Psalm Culture and the Politics of Translation, Charterhouse Square, Queen Mary, University of London, 15-17 July 2013

The Psalms have been at the centre of English religious life, language and identity since the seventh century. This conference aims to bring together scholars working in different periods and disciplines to open up new avenues of discussion and debate. Psalm Culture and the Politics of Translation will feature keynote addresses and plenary panels featuring Daniel Anlezark (Sydney), Roger Bowers (Cambridge), Vincent Gillespie (Oxford), Hannibal Hamlin (Ohio State), Clare King’oo (University of Connecticut), Michael Kuczynski (Tulane), David Lawton (Washington University in St Louis), James Simpson (Harvard), Elizabeth Solopova (Oxford), Lynn Staley (Colgate University), Eric Stanley (Oxford), Annie Sutherland (Oxford) and Elaine Treharne (Stanford) as well as over forty further papers from leading and emerging scholars within this field. Planned session cover a range of different subjects from the Paris Psalter to the Sidney Psalter, responses to the Psalms in Anglo-Saxon England to Anglo-Scottish Psalters in the Civil War period, visual culture and literary form. The structure of the conference – each day of which will open with a plenary panel and close with a double-feature keynote address – will challenge participants to reappraise and redefine a field that has, until now, remained fragmented.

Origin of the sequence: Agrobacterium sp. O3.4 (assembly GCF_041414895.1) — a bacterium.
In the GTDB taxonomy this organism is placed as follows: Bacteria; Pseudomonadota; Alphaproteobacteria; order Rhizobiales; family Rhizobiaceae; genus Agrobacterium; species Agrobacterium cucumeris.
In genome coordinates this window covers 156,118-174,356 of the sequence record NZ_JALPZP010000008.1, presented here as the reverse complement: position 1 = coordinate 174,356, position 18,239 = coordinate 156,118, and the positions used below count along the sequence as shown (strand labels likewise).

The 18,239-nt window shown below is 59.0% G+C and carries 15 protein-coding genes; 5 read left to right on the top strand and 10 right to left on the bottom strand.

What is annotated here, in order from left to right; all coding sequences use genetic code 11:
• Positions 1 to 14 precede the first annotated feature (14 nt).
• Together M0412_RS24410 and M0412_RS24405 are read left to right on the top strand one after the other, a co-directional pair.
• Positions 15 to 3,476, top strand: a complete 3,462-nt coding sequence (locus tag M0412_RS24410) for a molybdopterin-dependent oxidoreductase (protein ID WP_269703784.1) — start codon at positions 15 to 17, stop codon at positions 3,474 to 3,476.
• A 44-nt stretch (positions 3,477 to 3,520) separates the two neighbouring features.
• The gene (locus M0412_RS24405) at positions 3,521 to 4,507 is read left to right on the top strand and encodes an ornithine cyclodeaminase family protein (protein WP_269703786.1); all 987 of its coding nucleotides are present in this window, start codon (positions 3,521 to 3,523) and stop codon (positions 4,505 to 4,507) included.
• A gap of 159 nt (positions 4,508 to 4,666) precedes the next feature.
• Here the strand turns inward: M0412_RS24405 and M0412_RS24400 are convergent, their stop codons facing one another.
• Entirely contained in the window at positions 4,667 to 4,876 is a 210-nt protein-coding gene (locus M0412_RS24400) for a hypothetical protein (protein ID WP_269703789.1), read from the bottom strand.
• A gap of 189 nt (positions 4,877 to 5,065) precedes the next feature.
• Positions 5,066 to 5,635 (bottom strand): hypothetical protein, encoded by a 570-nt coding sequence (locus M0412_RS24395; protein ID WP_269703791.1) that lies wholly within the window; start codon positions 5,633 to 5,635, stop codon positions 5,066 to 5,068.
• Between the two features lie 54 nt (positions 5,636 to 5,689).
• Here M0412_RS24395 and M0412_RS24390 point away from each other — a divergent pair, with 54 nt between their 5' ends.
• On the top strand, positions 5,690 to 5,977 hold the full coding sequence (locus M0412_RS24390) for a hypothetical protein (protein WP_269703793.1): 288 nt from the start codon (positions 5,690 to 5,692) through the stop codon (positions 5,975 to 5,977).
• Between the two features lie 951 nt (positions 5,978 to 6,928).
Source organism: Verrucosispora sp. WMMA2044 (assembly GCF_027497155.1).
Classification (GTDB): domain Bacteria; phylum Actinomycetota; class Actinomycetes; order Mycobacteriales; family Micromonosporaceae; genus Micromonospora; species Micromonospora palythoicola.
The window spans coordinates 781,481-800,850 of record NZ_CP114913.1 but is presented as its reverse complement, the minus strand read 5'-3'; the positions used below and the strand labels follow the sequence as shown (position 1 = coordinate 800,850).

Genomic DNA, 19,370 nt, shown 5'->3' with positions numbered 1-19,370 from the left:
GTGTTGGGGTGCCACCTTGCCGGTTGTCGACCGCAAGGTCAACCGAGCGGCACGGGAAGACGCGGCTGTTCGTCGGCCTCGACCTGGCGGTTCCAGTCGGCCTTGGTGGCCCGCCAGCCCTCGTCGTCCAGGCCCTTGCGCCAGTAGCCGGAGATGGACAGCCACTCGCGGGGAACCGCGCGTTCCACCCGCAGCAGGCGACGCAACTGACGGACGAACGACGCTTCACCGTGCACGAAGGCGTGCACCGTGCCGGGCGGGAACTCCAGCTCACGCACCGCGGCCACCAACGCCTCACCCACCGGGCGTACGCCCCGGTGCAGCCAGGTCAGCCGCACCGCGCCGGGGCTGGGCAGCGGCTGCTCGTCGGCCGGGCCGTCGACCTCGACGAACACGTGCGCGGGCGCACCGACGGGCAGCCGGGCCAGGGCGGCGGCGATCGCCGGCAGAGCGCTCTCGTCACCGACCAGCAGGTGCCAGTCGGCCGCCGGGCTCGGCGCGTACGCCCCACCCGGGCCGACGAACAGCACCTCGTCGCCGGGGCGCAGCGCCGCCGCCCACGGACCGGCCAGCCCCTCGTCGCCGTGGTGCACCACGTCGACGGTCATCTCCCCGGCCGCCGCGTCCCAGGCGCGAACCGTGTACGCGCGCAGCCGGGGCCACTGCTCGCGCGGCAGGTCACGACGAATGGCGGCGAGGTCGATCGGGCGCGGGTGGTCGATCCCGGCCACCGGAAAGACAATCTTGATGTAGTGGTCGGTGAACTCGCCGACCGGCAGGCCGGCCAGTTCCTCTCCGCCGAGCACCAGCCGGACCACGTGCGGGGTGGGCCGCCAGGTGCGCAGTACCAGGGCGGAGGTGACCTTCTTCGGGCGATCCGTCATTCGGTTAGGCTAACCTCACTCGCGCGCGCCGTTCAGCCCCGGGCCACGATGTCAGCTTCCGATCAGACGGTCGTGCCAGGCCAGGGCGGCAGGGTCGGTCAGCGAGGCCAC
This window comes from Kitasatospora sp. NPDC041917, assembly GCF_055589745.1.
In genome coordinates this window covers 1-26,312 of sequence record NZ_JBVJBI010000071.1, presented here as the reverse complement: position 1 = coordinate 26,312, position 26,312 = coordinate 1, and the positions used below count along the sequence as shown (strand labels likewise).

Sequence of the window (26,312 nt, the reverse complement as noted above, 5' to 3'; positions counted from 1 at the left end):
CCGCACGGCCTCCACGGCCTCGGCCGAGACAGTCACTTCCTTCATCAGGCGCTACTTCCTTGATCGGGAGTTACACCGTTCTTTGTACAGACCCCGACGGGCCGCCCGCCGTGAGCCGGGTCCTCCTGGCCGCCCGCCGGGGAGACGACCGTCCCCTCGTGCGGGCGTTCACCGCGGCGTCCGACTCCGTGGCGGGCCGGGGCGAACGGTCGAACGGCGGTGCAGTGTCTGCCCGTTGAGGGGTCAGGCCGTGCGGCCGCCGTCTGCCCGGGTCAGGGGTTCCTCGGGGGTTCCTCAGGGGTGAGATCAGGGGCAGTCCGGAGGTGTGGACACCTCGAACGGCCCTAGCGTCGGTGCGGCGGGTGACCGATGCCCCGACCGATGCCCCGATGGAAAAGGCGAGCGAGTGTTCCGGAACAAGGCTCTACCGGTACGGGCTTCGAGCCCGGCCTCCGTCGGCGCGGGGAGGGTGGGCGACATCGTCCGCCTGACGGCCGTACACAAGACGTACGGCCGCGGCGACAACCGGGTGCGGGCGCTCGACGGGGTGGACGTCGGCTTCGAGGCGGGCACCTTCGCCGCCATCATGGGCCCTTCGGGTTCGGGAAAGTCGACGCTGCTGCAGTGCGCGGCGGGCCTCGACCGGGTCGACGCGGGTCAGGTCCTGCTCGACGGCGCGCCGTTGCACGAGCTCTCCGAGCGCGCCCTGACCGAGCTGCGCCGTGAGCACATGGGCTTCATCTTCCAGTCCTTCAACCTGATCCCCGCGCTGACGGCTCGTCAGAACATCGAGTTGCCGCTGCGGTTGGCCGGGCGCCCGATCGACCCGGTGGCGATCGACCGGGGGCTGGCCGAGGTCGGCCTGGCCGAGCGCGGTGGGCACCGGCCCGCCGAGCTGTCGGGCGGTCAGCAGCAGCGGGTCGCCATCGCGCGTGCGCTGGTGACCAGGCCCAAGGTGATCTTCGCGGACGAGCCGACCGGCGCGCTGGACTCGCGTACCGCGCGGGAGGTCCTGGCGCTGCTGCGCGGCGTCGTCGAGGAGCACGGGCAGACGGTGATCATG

In addition to keynote, plenary and panel sessions on the Psalms from Anglo-Saxon England until the English Civil War, the conference will feature a presentation led by Beth Quitsland (Ohio) and Nicholas Temperley (Illinois) that will encourage audience members to experience the Psalms as they might have been sung in early Elizabethan England and a roundtable discussion led by the acclaimed composer Cheryl Frances-Hoad that will form the starting point for a commission for a new setting of one or more Psalms. Scholars of all levels working on any aspect of religious culture in the medieval and early modern periods are invited to attend and take part in this event.

This conference is generously supported by the School of English and Drama, and the Faculty of Humanities and Social Sciences at Queen Mary, University of London, by the Society for Renaissance Studies and St Peter’s College, Oxford.

Registration is now open. Any questions can be directed to the conference organizers, Dr Ruth Ahnert (QMUL), Dr Tamara Atkin (QMUL), and Dr Francis Leneghan (Oxford) at the conference email address (